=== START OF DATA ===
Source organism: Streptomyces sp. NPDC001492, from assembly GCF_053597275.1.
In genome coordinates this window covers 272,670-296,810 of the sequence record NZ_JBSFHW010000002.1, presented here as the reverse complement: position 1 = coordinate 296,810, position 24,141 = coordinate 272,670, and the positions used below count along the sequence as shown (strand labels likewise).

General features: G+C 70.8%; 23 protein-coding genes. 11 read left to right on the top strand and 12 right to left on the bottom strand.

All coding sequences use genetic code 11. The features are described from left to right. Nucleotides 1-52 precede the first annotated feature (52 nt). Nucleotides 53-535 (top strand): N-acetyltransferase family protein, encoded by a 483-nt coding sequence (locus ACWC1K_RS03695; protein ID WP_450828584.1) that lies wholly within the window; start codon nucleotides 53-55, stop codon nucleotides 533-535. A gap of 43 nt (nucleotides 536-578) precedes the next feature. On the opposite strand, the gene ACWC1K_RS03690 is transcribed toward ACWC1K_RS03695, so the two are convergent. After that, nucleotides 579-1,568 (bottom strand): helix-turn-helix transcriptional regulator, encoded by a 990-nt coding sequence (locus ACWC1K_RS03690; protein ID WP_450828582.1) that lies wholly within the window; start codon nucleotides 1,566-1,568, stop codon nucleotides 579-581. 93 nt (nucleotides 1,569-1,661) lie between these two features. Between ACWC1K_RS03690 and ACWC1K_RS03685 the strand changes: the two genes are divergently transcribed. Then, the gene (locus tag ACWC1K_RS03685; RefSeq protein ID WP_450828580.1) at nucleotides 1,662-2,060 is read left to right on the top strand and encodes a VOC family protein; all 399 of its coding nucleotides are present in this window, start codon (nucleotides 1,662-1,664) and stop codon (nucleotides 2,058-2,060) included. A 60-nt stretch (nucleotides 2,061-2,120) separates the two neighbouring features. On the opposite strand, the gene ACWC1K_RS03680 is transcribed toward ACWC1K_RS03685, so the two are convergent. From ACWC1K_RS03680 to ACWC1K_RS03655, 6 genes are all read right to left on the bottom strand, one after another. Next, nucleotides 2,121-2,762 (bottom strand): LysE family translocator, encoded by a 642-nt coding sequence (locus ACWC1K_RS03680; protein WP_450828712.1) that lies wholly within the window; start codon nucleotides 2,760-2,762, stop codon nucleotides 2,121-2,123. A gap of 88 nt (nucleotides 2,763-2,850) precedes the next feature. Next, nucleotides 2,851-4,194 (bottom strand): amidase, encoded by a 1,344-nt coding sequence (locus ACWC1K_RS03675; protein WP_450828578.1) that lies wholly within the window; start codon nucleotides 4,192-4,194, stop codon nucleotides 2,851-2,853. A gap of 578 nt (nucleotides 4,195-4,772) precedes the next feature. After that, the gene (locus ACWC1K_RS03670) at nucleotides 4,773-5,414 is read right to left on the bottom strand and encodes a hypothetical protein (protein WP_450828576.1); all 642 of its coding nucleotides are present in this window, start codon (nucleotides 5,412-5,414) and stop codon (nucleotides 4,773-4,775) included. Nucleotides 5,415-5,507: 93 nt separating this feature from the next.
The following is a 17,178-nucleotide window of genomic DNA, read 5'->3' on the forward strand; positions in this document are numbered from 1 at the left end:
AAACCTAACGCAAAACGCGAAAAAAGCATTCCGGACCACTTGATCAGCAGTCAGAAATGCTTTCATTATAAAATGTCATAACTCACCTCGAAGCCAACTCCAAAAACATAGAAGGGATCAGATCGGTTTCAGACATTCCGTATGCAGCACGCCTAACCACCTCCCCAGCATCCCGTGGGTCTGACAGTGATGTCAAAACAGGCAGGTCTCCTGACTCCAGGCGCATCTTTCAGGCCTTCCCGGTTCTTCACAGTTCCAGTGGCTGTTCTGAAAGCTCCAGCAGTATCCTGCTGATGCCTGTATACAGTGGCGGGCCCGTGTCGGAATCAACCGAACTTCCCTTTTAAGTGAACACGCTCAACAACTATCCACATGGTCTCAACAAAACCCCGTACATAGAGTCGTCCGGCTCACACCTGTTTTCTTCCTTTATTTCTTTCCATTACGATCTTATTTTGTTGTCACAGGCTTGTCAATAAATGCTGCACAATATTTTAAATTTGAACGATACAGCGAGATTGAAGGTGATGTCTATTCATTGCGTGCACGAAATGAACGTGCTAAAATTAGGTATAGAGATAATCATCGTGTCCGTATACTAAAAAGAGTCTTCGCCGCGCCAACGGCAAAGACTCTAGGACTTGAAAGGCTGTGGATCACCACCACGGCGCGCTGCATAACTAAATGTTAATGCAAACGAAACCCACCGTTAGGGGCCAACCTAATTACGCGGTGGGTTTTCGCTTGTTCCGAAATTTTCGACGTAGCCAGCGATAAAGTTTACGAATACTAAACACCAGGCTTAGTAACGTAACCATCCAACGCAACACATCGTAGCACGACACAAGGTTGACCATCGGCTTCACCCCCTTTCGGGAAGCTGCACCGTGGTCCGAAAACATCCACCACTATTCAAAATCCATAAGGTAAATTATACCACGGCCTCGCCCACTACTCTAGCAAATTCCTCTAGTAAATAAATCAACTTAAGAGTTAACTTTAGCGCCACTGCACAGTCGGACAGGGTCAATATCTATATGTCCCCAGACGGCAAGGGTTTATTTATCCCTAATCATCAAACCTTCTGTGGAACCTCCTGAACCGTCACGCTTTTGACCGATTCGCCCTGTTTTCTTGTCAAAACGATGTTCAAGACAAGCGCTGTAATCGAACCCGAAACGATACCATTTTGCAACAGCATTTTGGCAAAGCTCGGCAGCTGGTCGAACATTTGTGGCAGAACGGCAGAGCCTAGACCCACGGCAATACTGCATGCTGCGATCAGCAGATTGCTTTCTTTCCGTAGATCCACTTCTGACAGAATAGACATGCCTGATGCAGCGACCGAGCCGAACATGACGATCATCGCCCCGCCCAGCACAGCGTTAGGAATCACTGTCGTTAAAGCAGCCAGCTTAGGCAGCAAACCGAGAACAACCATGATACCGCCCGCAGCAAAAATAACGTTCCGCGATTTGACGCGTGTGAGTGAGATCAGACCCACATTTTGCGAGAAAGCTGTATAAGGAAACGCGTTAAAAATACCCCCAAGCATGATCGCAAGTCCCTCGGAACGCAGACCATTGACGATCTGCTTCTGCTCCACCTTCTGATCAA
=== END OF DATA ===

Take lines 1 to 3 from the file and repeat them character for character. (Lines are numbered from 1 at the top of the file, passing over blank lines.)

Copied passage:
Source organism: Streptomyces sp. NPDC001492, from assembly GCF_053597275.1.
In genome coordinates this window covers 272,670-296,810 of the sequence record NZ_JBSFHW010000002.1, presented here as the reverse complement: position 1 = coordinate 296,810, position 24,141 = coordinate 272,670, and the positions used below count along the sequence as shown (strand labels likewise).

General features: G+C 70.8%; 23 protein-coding genes. 11 read left to right on the top strand and 12 right to left on the bottom strand.